just comes on when it’s race time.”
Former pro star Julie Dibens has been in charge of overseeing Joyce’s training programme since late 2014, following the end of Rachel’s coaching relationship with Hawaii legend Dave Scott, which had run its course afteran unhappy third place at Hawaii in 2014 for Joyce (“the only Hawaii I didn’t enjoy,” she adds). Dibens has seemingly put the fun back into tri for Joyce.
“I got to a point in my career where I got on well with Dave but I was ready for a switch to someone with slightly more communication like Julie. She has a squad that makes a big difference to training. Previously, I did a lot of training on my own and I certainly felt I was ready to move away from that. Now I have a lot more squad swims; we do indoor rides together, we do outdoor rides together; we do group runs together. It brings a new element of fun into things.”
Part of that squad is Brit veteran Tim Don who, at six months older than Joyce, is also gearing up for arguably his terminal try at Hawaii glory. “Tim’s a big help for motivation, especially when we plan training camps with the same goal of Kona. He’s been in this sport so long and he’s so good at creating camaraderie, especially when we’re tired when the training gets tough.”
Don, the former ITU world champ who finished 15th on debut in Hawaii last year, is also a partner of Joyce in Team Bravo, the Coca-Cola sponsored Brazilian-based tri team launched in early 2015. Being high profile members of Team Bravo has witnessed Joyce and, especially, Don adopt a Latin American-heavy race schedule. So what is the modus operandi of the outfit?
“The big aim is to grow triathlon in Brazil,” states Joyce. “There are five Brazilian athletes and the idea is, by supporting them, they can race more and have more Brazilians racing in Kona. Culturally Brazil is very different to the US and the UK, just in terms of eating and what time we go to bed. Myself and Tim were able to impart very simple information like that on various training camps, as it’s all about training and recovering. We want to have a good presence at the Brazilian races and connect more to grassroot athletes and to more children. Via Team Bravo, Coca-Cola has helped by saying having an active lifestyle is really important to long-term health, so they want us to communicate that message to the Brazilian market.”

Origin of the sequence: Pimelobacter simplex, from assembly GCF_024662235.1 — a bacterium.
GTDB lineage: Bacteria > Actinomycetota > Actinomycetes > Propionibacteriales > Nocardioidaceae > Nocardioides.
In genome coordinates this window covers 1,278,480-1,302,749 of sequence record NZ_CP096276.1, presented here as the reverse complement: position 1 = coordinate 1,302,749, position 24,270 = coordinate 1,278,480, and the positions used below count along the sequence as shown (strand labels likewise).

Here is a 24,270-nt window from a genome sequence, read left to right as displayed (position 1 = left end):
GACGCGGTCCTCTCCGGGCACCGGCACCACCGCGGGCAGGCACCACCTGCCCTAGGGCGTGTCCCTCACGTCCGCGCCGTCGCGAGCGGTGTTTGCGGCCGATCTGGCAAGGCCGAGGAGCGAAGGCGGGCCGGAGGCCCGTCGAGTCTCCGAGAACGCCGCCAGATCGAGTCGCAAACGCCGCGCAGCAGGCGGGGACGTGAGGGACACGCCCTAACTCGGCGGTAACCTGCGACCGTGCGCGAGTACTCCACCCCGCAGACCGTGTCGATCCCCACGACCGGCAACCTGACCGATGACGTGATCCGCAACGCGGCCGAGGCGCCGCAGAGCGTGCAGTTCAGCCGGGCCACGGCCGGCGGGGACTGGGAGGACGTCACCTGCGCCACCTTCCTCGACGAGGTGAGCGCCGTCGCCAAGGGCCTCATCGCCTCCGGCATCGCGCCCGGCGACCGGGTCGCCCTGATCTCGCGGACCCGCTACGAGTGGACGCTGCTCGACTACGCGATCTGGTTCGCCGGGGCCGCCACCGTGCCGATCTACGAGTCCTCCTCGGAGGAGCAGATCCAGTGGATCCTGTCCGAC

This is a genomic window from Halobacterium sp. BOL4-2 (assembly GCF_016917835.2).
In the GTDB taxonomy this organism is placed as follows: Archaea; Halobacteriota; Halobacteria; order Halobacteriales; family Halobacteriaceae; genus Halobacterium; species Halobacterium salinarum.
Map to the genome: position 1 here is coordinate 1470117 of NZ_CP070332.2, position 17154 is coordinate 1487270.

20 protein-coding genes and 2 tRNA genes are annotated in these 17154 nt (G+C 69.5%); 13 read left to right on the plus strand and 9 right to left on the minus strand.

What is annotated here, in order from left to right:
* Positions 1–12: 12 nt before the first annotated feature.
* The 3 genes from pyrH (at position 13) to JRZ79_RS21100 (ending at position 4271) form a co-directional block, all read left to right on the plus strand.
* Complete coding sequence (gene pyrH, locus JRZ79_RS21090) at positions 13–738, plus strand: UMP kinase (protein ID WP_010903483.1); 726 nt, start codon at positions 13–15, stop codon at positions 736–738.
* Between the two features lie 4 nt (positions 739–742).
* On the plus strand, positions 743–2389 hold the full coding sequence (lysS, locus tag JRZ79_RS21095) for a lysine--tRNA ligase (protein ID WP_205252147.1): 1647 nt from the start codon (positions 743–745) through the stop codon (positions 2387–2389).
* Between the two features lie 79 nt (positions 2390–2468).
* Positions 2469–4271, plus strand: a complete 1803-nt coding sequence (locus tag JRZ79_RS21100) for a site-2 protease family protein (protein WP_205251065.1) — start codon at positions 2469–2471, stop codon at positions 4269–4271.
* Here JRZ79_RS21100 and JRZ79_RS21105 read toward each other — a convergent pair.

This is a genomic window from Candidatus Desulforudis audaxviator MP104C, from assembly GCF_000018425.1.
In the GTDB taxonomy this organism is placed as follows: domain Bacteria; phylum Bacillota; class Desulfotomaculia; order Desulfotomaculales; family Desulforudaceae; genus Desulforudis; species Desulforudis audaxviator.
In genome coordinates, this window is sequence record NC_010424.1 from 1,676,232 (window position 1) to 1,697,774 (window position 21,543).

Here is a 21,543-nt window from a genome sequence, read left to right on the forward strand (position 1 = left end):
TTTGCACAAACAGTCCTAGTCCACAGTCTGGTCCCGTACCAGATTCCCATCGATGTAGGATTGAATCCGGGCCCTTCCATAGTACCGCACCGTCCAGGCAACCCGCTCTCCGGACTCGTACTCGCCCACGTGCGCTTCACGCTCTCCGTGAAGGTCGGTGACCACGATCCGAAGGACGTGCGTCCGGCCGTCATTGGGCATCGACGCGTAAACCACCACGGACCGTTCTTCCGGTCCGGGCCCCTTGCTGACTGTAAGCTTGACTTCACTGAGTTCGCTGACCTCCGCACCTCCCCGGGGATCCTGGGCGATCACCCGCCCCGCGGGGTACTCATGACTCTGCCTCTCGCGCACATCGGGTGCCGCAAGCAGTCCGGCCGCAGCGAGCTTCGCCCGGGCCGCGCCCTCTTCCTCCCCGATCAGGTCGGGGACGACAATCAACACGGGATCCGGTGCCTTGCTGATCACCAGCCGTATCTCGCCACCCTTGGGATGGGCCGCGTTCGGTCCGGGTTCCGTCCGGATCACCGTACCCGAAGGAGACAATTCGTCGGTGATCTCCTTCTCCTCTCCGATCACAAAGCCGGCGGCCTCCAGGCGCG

For all its clever PR, Coca-Cola is still a brand famous for the sky high sugar in its drinks, and its union-fighting controversies in Columbia are a dark chapter in the brand’s Latin history. So did Joyce, who was born in Mexico City due to her father’s work (before growing up in Woodbridge, Suffolk), have misgivings about signing up to the Coke-backed Team Bravo?
“You know, I really had to think about Coca-Cola. But there are different ways of looking at it. I know soft drinks are unhealthy, but when we met with Coca-Cola, they were aware that the mood is changing and that’s why they wanted to invest in an active lifestyle. When you see that a company is creating initiatives to help the health of that nation and educate, that’s surely a good thing, right? Drinking Coca-Cola has to be part of an active lifestyle, and having a non-endemic brand of that size coming into the sport is a massive thing for tri. In magazines, you see bike and wetsuit companies… but having Coca-Cola sponsor a team will lead to other big non-core sponsors coming in.”
A year ago, Joyce co-founded TriEqual and propelled the #50WomentoKona campaign into the tri consciousness. While triathlon often leads the way in gender equality – unlike tennis, men and women complete the same event format; in comparison to golf, the prize money is evenly split – both the Ironman and 70.3 World Champs only offer 35 pro female slots, instead of the 50 given to men. It’s a fact previously overlooked or unreported on by many (including us), but is now a burning topic of tri. So will Joyce’s final Kona dance be alongside 49 other professional female athletes?
“Progress hasn’t been as quick as I’d have liked,” admits Joyce. “I’d like there to be equal numbers in 2016 but that doesn’t look like it’s going to happen. It’d be easy to say that TriEqual has failed but we’re very much working together and still want 50 women in Kona. [Ironman CEO] Andrew Messick said he’s not giving equal numbers because he’s protecting the women’s race; he believes that if there were equal numbers, it’d be detrimental to the quality of the race and representation in Kona. Which is patronising because we’re all grown women. I don’t think
Continue reading our interview with Rachel Joyce (3/3)